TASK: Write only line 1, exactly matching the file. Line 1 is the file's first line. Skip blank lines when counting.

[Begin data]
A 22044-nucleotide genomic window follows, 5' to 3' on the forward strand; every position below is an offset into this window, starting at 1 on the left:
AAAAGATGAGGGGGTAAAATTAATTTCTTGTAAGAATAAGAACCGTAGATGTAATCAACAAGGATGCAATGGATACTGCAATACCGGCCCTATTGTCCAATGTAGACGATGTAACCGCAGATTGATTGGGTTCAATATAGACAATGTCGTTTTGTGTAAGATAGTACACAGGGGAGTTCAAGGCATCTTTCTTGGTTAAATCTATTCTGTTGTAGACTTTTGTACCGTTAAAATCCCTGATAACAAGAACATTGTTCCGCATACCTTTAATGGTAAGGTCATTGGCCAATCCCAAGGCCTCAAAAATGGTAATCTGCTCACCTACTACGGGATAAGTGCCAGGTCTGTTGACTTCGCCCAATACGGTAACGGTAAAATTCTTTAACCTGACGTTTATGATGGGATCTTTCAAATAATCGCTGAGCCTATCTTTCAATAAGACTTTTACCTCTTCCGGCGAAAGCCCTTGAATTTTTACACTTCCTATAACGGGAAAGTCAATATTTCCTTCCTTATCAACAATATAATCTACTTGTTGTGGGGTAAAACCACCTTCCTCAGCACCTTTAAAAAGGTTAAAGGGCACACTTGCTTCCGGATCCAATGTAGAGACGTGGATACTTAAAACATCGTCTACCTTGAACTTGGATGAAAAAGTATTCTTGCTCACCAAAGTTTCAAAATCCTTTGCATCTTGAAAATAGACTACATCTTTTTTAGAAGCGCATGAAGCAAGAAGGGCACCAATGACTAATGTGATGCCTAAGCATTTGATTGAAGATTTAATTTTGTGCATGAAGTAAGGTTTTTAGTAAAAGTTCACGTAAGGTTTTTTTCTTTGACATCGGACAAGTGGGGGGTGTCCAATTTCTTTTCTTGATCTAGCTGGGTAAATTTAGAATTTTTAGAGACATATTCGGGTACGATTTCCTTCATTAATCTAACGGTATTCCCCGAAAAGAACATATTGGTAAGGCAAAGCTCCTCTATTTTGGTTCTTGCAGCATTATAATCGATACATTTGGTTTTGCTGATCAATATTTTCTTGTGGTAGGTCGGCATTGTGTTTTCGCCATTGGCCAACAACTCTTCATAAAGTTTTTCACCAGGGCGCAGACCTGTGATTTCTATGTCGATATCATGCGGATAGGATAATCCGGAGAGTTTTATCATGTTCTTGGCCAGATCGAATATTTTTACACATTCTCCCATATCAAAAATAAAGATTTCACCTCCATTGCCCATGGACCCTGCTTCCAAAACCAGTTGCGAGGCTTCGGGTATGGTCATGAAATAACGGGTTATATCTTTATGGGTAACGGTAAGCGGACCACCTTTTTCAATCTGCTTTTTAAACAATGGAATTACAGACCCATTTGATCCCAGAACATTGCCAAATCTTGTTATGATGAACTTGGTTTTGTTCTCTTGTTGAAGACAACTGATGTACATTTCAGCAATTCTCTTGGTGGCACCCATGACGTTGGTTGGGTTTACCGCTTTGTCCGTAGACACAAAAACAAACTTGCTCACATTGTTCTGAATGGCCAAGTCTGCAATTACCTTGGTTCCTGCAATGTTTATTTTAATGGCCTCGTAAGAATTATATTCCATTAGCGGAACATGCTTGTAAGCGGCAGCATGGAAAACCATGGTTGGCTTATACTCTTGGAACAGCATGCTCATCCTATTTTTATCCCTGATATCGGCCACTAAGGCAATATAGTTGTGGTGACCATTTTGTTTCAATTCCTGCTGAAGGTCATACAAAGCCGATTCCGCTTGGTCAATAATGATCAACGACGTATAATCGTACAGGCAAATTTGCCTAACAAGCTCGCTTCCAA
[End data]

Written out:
A 22044-nucleotide genomic window follows, 5' to 3' on the forward strand; every position below is an offset into this window, starting at 1 on the left: